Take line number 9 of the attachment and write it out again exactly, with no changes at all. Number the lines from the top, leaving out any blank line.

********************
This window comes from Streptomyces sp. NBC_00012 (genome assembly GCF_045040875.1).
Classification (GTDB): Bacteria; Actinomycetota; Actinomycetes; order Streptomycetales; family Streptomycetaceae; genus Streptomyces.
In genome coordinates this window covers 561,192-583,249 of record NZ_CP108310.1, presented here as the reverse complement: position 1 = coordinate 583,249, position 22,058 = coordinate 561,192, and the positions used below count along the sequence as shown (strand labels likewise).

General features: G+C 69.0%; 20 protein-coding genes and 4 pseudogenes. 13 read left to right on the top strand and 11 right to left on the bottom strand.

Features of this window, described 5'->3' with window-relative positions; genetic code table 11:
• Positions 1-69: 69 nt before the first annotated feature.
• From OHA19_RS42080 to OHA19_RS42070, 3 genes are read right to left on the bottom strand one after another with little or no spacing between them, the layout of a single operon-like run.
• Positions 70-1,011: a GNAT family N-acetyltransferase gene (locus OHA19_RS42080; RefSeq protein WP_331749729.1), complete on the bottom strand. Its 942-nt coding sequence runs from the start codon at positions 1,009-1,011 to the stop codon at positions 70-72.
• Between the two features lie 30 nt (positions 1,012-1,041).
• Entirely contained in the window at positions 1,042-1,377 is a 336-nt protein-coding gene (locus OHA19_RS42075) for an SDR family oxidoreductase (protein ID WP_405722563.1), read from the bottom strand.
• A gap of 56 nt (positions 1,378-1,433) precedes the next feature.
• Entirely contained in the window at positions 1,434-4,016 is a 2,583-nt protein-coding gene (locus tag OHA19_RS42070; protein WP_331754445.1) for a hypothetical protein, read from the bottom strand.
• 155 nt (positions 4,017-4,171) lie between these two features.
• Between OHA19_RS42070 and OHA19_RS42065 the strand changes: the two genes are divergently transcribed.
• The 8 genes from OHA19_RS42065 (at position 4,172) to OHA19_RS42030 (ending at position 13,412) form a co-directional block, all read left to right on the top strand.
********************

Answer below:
• Between the two features lie 30 nt (positions 1,012-1,041).